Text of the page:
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Difference Between Dielectric Constant and Polarity

What is Dielectric Constant?

Dielectric constant is the ability of a certain material to store, under the influence of an electric field, electrical potential energy. It is also called permittivity.

Dielectric permeability is a physical property describing how the electric field influences the dielectric environment and how it changes itself as a result of this interaction.

Dielectric permeability is determined by the ability of a certain material to polarize as a result of an applied electric field and, in this respect, to partially neutralize the electric field in the material. Therefore, dielectric permeability refers to the property of the material to conduct (or allow the presence of) the electric field, i. e. it refers to the so-called electrical receptivity. 

Dielectric permeability is associated with a number of other physical properties such as electrical capacitance and speed of light. For example, in a capacitor, the use of a material with a higher dielectric permeability allows a given electrical charge to accumulate at less voltage, resulting in a higher capacity of the capacitor at equal other parameters. 

The dielectric constant coincides with the relative dielectric permeability in a homogeneous medium and is defined as the ratio of the dielectric permeability of the medium (ε) to the dielectric permeability in a vacuum (ε0).

εr = ε / ε0

The dielectric permeability in a vacuum is one of the fundamental constants in physics. It equals to the ratio of the electric induction (D) to the intensity of the electric field (E) in a vacuum.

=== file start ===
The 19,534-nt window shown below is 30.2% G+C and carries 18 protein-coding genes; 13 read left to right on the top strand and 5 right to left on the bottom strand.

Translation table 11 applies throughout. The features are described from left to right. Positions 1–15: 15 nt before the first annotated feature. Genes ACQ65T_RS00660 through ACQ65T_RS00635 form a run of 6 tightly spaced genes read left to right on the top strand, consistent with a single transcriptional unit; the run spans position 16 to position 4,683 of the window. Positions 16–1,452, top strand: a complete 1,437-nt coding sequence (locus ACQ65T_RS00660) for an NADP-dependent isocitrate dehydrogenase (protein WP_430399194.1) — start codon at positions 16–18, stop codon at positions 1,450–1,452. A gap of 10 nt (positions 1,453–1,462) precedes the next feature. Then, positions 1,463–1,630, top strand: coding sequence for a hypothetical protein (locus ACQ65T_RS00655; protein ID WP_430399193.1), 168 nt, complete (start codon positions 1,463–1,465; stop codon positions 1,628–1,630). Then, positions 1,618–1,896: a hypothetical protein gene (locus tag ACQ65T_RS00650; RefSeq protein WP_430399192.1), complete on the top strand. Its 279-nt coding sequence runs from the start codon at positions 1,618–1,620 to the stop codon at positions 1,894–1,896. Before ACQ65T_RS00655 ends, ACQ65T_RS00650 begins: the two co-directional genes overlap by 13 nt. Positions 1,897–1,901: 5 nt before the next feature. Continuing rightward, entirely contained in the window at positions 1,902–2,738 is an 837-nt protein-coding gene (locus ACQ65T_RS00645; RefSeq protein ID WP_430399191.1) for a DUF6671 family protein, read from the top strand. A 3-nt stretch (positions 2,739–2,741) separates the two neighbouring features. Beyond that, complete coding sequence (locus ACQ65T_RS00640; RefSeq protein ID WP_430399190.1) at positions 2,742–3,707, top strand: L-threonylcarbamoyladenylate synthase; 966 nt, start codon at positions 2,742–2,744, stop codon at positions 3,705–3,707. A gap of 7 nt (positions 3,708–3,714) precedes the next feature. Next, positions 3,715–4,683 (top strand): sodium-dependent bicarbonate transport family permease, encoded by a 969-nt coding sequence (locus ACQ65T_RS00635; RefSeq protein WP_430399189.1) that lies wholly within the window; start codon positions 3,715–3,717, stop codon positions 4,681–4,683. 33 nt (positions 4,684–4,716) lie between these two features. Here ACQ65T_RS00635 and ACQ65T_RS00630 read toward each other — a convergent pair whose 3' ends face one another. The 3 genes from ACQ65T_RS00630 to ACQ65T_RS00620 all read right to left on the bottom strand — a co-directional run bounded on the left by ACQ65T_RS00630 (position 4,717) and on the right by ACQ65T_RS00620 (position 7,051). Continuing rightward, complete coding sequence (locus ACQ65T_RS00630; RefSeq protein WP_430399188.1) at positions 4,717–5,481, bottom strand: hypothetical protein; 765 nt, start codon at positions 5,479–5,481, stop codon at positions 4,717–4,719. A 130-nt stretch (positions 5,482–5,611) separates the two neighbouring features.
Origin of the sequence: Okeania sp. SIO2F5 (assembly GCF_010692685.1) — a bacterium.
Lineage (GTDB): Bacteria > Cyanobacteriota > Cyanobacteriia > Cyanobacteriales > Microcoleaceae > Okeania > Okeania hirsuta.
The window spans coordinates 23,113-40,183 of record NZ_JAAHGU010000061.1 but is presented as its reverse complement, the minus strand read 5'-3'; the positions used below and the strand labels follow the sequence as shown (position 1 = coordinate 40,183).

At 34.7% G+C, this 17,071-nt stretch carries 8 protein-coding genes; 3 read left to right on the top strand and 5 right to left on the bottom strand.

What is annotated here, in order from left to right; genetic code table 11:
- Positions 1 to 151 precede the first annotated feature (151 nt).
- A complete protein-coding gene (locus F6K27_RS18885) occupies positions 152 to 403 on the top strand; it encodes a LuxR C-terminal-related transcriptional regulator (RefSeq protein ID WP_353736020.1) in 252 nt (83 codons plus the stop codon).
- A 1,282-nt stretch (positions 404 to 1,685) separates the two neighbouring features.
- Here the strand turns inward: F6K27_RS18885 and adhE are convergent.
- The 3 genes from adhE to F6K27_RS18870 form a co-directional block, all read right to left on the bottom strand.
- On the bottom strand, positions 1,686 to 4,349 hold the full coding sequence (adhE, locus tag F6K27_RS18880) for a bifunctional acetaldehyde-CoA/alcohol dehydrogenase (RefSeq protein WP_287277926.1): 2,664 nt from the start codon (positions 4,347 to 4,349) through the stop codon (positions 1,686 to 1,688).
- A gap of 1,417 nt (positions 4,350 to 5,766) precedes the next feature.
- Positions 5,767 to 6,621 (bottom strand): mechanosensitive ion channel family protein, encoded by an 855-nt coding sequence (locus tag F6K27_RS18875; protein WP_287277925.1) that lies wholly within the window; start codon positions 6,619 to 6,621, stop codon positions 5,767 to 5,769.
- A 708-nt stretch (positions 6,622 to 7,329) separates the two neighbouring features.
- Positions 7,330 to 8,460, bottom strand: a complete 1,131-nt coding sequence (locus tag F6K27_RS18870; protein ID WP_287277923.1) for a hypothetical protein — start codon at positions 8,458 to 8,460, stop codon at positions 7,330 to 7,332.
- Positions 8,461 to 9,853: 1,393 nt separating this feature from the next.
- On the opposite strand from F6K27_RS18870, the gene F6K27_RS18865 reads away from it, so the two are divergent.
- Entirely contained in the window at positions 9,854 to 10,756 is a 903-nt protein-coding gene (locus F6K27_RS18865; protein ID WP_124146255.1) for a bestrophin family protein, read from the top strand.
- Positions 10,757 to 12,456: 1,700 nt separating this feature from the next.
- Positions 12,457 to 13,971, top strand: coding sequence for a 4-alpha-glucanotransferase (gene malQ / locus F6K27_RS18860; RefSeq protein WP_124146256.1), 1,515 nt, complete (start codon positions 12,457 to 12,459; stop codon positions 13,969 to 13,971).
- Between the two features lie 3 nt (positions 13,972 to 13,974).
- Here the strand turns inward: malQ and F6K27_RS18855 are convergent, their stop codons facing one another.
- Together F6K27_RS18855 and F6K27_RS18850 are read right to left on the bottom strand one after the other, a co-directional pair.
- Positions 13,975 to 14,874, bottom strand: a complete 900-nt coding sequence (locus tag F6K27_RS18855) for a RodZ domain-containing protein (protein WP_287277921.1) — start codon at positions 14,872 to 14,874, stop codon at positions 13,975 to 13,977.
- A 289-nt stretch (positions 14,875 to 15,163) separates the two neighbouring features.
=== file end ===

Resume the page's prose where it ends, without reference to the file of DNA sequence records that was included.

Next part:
ε0 = D/ E = ≈  8,8541878176 x 10 -12 F/m,

It can also be defined as the ratio of the capacitance of a capacitor with a certain dielectric between the plates and the capacitance of the same capacitor with a vacuum between the plates.

It can be measured directly with specialized devices. 

 

What is Polarity?

Polarity is the condition or quality of an object that has opposite powers or properties in opposite directions or parts or that exhibits contrasted powers or properties in contrasted parts or directions. 

Polarity is a widely applied term, used in geometry, biology, chemistry, physics, electronics, etc.

In the electric circuits, there are two poles – positive and negative. In direct current (DC) electric circuits, the polarity does not change, whereas in alternating currents (AC) electric circuits it changes many times depending on the frequency of the electricity.  

Imagine that a constant electric potential exists between two objects. In this case, one of these objects (poles) has more electrons, compared to the other. The pole with fewer electrons has a positive polarity, while the pole with more electrons has a negative one. If these two objects are connected by a conductive bond, electrons from the negative pole will flow to the positive one, creating an electric current. 

In DC systems, it is important to observe the polarity when switching on a device, as otherwise there may be problems with its operation. Many electronic devices can be damaged by reversing polarity.

The polarity may be determined experimentally by using carbon or metallic electrode.

 

Difference Between Dielectric Constant and Polarity

  1. Definition 

Dielectric Constant: Dielectric constant, called also permittivity, is the ability of a certain material, under the influence of an electric field, to store electrical potential energy. 

Polarity: Polarity is the condition or quality of an object that has opposite powers or properties in opposite directions or parts or that exhibits contrasted powers or properties in contrasted parts or directions. 

  1. Basis